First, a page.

I Have to Wear What??

I just discovered a great online resource called American Centuries that I just had to share!  This website, which can be found at this address: http://americancenturies.mass.edu/home.html, was developed by Memorial Hall Museum in Deerfield, Massachusetts.  It’s main content looks at the turn-of-the-centuries in American History – 1700, 1800, and 1900 – and examines the people, politics, and daily life.  It includes some great content videos, activities, and even online collections to browse. 

I’ll let you explore on your own, but I want to highlight a GREAT interactive feature!  They have a fantastic “Dress Up” area where you can explore the different layers of clothing for women:

http://americancenturies.mass.edu/activities/dressup/1700_woman.html

AND for men: http://americancenturies.mass.edu/activities/dressup/1700_man.html

These are very good examples of early 18th century dress, and very close to how we try to dress at Pennsbury Manor.  To learn about a garment or accessory, simply roll your mouse over the object until it highlights – a text box should appear and an audio voice will also read the text aloud.  Have fun learning and feel free to discuss in the comments section below!!

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A Diplomatic Brou-ha-ha!

 Welcome to William’s World! 

We often spend so much time focusing on William Penn’s own life that we forget there was an entire WORLD of dramatic events and intrigues happening all around him!!  William’s World, our new monthly featurette, will focus on the people, places, inventions, and ideas of the Early Modern Period.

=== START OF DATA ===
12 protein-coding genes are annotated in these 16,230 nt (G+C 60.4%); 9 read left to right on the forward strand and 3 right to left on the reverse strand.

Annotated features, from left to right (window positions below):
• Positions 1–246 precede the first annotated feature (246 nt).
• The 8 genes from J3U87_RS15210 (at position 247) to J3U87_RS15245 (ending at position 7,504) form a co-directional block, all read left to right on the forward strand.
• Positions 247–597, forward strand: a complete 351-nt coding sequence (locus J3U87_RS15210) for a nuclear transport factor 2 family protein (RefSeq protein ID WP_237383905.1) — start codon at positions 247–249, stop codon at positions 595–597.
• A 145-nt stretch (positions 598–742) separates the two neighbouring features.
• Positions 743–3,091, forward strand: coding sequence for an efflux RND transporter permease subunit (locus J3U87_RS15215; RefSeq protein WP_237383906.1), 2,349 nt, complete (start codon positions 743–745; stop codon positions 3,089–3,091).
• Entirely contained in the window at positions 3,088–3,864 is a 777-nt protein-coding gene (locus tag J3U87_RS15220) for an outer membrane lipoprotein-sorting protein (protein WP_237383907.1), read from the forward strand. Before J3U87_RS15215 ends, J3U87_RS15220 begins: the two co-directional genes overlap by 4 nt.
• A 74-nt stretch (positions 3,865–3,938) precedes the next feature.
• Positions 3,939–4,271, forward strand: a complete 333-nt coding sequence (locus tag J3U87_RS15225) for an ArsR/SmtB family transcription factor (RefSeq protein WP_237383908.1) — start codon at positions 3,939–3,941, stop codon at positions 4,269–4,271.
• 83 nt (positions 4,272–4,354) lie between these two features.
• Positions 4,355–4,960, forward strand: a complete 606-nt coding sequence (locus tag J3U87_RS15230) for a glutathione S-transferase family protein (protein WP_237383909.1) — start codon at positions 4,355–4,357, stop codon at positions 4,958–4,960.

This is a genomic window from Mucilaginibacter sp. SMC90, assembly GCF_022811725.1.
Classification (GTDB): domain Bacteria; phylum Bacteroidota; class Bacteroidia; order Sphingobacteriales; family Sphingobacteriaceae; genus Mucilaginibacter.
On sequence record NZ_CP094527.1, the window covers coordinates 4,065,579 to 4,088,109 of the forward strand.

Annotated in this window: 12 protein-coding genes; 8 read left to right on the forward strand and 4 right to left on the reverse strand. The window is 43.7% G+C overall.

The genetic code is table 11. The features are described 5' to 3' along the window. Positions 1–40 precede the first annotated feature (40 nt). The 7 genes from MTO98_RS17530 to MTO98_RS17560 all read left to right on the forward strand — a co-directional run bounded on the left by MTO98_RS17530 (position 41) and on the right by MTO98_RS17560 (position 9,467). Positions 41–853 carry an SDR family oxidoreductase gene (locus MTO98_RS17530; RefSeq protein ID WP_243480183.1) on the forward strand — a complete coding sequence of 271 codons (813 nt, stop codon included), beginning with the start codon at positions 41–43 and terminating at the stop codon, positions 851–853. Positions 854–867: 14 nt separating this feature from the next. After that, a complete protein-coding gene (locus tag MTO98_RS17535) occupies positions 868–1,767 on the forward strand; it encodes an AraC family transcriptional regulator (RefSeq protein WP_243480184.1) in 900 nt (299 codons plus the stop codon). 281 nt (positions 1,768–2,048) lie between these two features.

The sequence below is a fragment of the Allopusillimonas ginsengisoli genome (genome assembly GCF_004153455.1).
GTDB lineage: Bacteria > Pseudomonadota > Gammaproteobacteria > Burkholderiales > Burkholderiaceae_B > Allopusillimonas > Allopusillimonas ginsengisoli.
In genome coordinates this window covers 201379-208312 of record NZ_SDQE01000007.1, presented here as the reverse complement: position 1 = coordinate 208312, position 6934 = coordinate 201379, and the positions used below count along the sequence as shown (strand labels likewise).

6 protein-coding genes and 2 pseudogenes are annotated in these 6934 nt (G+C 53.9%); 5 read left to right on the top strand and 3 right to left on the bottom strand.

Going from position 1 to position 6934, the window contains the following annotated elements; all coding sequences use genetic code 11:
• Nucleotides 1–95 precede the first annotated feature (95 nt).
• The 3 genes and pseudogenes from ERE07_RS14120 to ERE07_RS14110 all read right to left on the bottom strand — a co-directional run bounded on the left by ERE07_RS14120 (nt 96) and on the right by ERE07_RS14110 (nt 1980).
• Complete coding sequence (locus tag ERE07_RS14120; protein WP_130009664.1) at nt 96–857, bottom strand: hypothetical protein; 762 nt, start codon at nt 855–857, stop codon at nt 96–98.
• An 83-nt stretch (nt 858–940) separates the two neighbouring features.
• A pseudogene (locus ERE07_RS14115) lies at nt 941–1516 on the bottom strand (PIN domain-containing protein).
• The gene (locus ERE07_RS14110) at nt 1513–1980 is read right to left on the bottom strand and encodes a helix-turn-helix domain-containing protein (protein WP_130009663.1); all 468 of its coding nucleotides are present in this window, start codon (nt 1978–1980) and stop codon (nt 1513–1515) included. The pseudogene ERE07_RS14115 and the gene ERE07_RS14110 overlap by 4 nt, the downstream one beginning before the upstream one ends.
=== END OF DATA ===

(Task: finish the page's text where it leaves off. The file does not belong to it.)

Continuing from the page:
Scene:  London, England

Date: 30 September 1661

Where’s William?  An almost 17 year old William Penn is studying at Christ Church College, Oxford, roughly 50 miles up the Thames River from London.

Background: The Restoration of Charles II in 1660 has brought changes to the population of London.  The returning Royalists supplant the Cromwellian Puritans, the Church of England’s Anglicism is restored over the Protectorate’s Presbyterianism, and continental European rulers are establishing embassies in the English Capitol.  An arriving ambassador is received with great pomp and ceremony, not only by Charles II, but also by fellow ambassadors already in London.  Such is the case when Sweden’s Ambassador Brahe arrives by barge at the Tower of London.  They planned for Brahe to enter an official state carriage and proceed to the palace at Whitehall for a formal presentation to the king.  Other ambassadors follow behind in their own elaborate carriages, following an order of precedence determined by the nominal founding of the various royal houses in Europe. 

“The Arrival of King Charles I of England in Rotterdam” by Lieve Verschuier

The Main Event: Now it just so happens that both France and Spain are claiming to have the highest rank among European states, and both are planning to be in the Swedish ambassadors’ procession, and their embassies are across the street from each other.  Charles has asked them both not to participate, and in learning of their decisions, instructs that no Englishman is to participate or meddle in the dispute.  English soldiers are called in under arms, and London’s Trained Bands (an efficient group of militia) were also on duty as well.